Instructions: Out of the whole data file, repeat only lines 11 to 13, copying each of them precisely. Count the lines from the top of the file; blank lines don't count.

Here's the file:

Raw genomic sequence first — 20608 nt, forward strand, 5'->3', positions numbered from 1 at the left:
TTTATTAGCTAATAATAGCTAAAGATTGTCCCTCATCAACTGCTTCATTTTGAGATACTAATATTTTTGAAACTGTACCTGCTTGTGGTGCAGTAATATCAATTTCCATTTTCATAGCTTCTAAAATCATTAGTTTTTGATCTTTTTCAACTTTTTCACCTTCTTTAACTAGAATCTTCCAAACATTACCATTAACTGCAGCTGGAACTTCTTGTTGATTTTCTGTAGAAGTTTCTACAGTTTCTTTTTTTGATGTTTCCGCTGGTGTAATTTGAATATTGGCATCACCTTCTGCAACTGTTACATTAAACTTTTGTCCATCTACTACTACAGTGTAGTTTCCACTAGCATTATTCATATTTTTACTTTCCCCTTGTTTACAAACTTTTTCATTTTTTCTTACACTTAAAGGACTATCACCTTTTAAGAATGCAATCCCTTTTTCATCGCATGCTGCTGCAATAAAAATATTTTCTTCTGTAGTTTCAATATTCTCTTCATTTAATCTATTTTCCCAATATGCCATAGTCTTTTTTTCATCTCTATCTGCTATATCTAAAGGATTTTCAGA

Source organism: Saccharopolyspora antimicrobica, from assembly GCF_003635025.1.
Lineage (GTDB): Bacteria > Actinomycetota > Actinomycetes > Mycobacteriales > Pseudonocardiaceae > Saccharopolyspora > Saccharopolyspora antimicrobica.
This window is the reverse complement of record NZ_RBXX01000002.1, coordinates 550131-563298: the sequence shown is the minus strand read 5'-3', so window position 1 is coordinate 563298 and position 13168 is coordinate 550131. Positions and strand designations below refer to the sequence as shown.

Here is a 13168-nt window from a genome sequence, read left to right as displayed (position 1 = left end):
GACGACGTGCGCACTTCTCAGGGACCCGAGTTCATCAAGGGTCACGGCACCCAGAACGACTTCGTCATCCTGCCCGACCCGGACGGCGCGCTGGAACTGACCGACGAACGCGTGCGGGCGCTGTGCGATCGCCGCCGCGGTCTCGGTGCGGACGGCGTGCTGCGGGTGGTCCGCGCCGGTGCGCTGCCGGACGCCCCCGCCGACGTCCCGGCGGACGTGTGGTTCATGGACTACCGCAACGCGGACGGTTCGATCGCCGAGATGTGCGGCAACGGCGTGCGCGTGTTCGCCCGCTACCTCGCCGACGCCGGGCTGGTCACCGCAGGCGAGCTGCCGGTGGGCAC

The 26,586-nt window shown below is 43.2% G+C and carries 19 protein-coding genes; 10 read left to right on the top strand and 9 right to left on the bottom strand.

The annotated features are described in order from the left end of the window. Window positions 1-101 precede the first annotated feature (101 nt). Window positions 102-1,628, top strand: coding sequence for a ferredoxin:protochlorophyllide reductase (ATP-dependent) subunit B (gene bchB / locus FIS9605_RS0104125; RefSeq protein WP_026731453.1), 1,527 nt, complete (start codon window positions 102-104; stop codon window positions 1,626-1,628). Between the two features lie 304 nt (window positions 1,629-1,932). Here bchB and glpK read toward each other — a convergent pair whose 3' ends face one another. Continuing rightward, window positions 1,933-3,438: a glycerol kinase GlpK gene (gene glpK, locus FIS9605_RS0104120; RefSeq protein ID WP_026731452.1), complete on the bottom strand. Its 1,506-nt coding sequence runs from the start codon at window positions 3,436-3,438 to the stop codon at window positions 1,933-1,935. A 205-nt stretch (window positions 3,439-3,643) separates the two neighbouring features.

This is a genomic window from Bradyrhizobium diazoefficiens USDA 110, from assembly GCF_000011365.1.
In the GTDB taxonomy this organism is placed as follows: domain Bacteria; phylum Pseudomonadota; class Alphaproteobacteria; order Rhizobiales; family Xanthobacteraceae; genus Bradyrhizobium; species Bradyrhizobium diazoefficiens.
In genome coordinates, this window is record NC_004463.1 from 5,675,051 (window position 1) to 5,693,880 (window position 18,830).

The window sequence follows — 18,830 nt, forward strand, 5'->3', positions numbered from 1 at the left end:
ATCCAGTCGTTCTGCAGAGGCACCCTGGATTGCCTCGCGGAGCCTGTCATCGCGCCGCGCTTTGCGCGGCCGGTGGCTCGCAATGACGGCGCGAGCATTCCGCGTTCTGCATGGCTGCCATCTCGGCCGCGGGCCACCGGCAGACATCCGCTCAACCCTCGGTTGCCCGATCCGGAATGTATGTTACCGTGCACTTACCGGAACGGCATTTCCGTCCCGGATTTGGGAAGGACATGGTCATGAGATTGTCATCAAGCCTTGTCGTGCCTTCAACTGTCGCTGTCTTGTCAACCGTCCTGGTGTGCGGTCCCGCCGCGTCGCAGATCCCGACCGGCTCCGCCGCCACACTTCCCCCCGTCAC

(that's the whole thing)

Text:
In the GTDB taxonomy this organism is placed as follows: domain Bacteria; phylum Pseudomonadota; class Alphaproteobacteria; order Rhizobiales; family Xanthobacteraceae; genus Bradyrhizobium; species Bradyrhizobium diazoefficiens.
In genome coordinates, this window is record NC_004463.1 from 5,675,051 (window position 1) to 5,693,880 (window position 18,830).

The window sequence follows — 18,830 nt, forward strand, 5'->3', positions numbered from 1 at the left end: